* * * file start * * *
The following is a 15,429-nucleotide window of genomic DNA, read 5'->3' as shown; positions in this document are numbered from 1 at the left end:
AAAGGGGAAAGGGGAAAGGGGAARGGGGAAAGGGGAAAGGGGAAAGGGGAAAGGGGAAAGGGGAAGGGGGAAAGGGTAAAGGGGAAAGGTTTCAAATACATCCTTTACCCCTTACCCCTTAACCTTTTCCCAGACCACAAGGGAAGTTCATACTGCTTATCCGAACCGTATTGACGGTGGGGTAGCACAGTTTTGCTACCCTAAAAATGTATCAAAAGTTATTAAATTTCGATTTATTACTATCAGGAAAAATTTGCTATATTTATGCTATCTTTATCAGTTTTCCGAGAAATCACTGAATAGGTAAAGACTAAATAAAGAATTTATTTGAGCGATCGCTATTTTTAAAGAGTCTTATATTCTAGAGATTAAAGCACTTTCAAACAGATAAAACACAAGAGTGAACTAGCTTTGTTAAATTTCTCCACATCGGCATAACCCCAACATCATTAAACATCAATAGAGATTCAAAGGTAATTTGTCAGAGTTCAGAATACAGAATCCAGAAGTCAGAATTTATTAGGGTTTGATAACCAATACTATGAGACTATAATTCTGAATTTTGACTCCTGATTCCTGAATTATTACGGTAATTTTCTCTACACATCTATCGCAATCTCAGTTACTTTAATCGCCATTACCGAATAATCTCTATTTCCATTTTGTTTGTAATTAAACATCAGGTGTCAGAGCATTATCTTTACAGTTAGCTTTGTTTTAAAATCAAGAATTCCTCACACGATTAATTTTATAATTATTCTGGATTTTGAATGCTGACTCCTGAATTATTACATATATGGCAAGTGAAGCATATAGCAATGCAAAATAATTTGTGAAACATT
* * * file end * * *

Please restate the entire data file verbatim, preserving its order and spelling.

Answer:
The following is a 15,429-nucleotide window of genomic DNA, read 5'->3' as shown; positions in this document are numbered from 1 at the left end:
AAAGGGGAAAGGGGAAAGGGGAARGGGGAAAGGGGAAAGGGGAAAGGGGAAAGGGGAAAGGGGAAGGGGGAAAGGGTAAAGGGGAAAGGTTTCAAATACATCCTTTACCCCTTACCCCTTAACCTTTTCCCAGACCACAAGGGAAGTTCATACTGCTTATCCGAACCGTATTGACGGTGGGGTAGCACAGTTTTGCTACCCTAAAAATGTATCAAAAGTTATTAAATTTCGATTTATTACTATCAGGAAAAATTTGCTATATTTATGCTATCTTTATCAGTTTTCCGAGAAATCACTGAATAGGTAAAGACTAAATAAAGAATTTATTTGAGCGATCGCTATTTTTAAAGAGTCTTATATTCTAGAGATTAAAGCACTTTCAAACAGATAAAACACAAGAGTGAACTAGCTTTGTTAAATTTCTCCACATCGGCATAACCCCAACATCATTAAACATCAATAGAGATTCAAAGGTAATTTGTCAGAGTTCAGAATACAGAATCCAGAAGTCAGAATTTATTAGGGTTTGATAACCAATACTATGAGACTATAATTCTGAATTTTGACTCCTGATTCCTGAATTATTACGGTAATTTTCTCTACACATCTATCGCAATCTCAGTTACTTTAATCGCCATTACCGAATAATCTCTATTTCCATTTTGTTTGTAATTAAACATCAGGTGTCAGAGCATTATCTTTACAGTTAGCTTTGTTTTAAAATCAAGAATTCCTCACACGATTAATTTTATAATTATTCTGGATTTTGAATGCTGACTCCTGAATTATTACATATATGGCAAGTGAAGCATATAGCAATGCAAAATAATTTGTGAAACATT